Category:Depth Charge (UK)

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The British used a variety of Depth Charges in the war.

The primary characteristic of these were that they were to explode at a given depth – a concept whose value was appreciated before the end of 1914.[1]

The firing means (for all but the Egerton depth charge) was either mechanically when a float pulled a cable of a given length taut, or hydrostatically when pressure forced a diagram to compress a spring.

Some of the devices were adapted from other weapons. All were developed in Vernon except the Egerton depth charge and the anti-submarine grenade.


By the end of 1915, experience prompted the British to standardise two types of charges, the 300 pound Type D for fast and heavy ships, and the 120 pound Type D*.

In August, 1917 a depth charge "thrower" able to loft a Type D charge 40 yards athwart the beam was rapidly devised and adopted. Photographs of these devices seem almost indistinguishable from a World War II-era K-gun. Load-outs of charges increased from two Type D charges per vessel to four, to six with the addition of a thrower on each broadside. Successes only indicated the need for massive further increases in the weapon, and destroyers, "P" boats, sloops operating outside of the North Sea and Dover areas often surrendered guns and torpedo tubes in favour of depth charge allotments that bloomed to 30 to 50 charges.[2]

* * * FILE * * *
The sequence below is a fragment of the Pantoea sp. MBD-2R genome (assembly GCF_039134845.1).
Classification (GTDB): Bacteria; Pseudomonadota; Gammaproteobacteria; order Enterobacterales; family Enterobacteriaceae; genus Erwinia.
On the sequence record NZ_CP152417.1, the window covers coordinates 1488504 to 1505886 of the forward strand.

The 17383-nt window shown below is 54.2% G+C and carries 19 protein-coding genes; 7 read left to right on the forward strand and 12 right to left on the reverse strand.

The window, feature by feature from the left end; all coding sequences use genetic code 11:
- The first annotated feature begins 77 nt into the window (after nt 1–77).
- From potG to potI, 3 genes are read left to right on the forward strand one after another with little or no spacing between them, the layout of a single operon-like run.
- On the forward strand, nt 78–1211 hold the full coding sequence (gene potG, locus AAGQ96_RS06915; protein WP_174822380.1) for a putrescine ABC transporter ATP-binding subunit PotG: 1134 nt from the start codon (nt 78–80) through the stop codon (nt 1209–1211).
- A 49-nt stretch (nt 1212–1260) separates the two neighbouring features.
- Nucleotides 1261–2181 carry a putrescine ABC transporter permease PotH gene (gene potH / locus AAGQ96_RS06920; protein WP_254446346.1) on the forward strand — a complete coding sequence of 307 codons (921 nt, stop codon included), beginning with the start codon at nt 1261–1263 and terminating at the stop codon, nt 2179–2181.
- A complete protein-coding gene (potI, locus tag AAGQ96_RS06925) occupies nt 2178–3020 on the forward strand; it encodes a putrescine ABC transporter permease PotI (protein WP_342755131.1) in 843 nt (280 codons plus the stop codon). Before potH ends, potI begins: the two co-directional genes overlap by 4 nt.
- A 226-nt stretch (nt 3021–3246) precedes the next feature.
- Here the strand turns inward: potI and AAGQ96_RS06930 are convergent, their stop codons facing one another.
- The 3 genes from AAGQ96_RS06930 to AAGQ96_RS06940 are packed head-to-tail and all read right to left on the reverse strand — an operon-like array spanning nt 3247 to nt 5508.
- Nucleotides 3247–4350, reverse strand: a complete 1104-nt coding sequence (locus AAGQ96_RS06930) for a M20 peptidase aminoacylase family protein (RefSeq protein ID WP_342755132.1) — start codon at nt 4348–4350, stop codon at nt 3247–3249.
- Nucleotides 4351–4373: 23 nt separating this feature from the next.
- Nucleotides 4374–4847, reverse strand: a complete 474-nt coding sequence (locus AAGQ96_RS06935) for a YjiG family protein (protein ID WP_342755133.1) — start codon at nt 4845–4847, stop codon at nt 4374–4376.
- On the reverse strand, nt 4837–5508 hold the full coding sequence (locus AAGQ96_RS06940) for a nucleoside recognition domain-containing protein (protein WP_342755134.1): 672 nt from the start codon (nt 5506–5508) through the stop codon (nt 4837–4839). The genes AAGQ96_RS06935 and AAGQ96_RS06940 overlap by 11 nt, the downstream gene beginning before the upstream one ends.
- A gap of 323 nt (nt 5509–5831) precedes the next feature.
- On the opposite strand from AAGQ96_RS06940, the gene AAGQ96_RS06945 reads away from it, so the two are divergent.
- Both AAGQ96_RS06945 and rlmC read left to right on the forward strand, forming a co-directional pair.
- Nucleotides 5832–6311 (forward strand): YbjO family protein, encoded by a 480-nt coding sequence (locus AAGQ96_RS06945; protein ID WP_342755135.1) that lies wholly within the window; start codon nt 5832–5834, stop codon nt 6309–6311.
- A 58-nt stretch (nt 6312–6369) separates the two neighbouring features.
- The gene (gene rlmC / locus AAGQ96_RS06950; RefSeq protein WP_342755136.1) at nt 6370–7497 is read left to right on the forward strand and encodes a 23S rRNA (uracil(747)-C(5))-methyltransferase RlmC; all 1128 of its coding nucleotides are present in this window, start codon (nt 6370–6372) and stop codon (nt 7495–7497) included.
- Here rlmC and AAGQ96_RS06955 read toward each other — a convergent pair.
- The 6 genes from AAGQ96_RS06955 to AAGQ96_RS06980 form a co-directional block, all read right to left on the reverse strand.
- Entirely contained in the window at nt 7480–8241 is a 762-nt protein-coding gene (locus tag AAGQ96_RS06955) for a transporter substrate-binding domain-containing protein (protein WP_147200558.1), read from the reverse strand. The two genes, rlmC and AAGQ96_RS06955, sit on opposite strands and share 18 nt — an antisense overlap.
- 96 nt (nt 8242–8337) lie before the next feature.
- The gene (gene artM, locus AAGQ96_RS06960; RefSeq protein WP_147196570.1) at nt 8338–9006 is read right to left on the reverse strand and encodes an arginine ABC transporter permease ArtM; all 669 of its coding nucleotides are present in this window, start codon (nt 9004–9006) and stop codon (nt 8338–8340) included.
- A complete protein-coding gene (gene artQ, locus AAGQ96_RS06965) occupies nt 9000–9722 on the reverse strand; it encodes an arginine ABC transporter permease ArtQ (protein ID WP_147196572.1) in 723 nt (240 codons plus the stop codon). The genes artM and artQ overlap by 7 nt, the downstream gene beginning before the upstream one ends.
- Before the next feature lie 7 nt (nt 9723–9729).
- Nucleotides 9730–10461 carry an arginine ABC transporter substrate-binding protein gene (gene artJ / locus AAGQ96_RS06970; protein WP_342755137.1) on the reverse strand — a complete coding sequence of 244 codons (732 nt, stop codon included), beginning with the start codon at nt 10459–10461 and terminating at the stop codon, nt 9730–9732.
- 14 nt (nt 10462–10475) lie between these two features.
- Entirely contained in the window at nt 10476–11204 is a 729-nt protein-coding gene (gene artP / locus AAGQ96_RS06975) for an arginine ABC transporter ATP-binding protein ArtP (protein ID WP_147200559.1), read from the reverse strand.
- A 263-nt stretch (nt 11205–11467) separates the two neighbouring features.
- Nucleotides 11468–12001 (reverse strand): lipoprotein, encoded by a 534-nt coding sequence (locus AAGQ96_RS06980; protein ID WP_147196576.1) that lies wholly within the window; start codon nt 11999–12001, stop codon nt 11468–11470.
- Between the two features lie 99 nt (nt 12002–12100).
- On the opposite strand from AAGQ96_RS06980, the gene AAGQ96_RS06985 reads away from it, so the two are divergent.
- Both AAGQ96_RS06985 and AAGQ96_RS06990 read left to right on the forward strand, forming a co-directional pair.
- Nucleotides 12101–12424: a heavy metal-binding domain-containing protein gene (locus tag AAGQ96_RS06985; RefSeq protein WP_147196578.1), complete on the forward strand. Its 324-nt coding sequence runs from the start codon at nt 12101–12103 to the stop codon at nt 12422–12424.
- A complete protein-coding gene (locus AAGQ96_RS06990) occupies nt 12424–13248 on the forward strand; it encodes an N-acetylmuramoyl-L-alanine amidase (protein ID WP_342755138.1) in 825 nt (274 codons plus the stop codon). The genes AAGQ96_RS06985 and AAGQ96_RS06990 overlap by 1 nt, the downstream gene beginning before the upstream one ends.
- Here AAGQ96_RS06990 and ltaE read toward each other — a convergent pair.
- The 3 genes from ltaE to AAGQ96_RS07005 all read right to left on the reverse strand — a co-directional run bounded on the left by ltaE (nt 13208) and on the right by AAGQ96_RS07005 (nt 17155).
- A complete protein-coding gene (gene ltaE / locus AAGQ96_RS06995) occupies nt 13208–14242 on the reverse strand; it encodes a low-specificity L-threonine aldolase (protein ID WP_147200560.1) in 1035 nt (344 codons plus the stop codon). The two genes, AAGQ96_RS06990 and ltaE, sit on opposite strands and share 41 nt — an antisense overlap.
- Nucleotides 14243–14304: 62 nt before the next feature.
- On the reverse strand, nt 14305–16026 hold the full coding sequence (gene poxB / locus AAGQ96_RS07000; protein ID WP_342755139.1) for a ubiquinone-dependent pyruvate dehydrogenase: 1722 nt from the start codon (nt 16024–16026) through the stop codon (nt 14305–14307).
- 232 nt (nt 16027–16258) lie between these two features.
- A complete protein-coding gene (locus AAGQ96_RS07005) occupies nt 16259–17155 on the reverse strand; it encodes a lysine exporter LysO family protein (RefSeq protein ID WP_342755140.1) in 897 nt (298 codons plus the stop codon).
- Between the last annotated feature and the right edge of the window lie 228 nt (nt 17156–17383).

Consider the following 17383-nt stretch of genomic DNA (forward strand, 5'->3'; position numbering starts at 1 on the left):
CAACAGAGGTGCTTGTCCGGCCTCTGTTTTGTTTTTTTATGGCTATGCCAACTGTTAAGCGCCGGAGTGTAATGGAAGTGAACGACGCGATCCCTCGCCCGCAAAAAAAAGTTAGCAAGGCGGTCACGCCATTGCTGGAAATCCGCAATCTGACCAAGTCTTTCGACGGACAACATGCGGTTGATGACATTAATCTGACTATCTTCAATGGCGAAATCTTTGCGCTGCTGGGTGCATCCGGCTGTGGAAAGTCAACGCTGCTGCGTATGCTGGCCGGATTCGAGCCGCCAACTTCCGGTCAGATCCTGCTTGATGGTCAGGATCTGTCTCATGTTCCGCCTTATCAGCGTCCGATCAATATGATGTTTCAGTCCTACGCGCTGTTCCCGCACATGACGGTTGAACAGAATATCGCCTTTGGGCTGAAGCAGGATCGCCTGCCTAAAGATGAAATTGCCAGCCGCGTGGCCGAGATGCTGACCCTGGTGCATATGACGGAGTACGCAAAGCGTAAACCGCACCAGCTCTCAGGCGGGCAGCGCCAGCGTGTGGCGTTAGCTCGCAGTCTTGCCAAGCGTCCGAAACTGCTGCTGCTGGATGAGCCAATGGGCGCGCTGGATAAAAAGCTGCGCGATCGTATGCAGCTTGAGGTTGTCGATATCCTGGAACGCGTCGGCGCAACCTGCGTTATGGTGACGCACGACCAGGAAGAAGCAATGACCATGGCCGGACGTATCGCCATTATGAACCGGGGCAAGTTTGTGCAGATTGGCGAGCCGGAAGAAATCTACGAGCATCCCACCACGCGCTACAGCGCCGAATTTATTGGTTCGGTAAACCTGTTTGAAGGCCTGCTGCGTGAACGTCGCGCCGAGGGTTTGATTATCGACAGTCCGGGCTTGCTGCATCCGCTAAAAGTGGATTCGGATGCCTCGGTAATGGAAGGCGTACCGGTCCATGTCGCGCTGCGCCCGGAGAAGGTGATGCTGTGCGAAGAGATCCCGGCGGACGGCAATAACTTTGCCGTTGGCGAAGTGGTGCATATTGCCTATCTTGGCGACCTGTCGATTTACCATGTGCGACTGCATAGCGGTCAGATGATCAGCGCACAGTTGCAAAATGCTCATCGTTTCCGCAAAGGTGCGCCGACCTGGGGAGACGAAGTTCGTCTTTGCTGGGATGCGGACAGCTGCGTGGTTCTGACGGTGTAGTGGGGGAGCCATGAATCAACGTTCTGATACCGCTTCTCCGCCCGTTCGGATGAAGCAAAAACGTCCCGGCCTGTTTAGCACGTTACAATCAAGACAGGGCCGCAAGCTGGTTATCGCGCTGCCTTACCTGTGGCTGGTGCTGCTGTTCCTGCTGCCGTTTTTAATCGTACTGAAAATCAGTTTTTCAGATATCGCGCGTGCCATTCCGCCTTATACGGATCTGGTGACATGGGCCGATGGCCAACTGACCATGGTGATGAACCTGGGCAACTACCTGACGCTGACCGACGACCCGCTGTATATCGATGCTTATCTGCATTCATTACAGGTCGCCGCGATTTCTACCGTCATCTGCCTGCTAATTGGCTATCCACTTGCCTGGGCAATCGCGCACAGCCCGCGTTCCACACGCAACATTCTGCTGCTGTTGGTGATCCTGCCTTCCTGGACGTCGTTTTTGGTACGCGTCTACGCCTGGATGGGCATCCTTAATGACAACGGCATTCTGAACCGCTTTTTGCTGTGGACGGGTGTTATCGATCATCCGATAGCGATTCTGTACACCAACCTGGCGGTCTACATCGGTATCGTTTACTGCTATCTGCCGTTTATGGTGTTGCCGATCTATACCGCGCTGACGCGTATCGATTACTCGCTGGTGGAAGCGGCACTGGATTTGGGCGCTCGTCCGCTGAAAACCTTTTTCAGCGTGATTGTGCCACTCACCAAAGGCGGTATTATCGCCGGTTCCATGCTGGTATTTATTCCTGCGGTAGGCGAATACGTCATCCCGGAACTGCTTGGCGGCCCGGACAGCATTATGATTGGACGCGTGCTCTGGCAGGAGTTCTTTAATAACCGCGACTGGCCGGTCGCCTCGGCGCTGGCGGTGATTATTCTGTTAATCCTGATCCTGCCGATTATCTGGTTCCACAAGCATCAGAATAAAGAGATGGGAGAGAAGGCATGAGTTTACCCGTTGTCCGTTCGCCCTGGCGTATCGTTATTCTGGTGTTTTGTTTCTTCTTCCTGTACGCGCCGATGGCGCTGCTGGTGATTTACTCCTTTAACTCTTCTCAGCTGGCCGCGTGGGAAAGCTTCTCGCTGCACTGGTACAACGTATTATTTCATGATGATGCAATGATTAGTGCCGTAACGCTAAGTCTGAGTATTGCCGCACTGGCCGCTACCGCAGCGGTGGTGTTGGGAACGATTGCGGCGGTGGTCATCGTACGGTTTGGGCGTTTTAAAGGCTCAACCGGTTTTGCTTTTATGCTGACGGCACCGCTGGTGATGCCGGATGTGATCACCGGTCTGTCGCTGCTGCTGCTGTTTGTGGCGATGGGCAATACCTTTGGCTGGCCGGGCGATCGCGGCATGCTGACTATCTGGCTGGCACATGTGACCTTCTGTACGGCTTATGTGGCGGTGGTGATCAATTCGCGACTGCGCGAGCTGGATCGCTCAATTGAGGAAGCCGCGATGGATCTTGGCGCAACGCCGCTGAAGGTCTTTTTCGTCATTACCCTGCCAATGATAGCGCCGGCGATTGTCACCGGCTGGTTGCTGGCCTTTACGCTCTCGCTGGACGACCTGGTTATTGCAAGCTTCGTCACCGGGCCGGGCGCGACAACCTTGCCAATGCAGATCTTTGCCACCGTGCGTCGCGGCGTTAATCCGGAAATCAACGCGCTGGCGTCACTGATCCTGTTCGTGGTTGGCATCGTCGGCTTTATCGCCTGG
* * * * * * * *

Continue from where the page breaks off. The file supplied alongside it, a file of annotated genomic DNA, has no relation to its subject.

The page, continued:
By mid 1917, the depth charge had become the most effective anti-submarine weapon. Approximately 280 were expended in June 1917. A year later, this went up to 1,350 depth charges, or 45 dropped per day.


  1. The Technical History and Index, Vol. 1, Part 7. p. 18.
  2. The Technical History and Index, Vol. 1, Part 7. p. 19.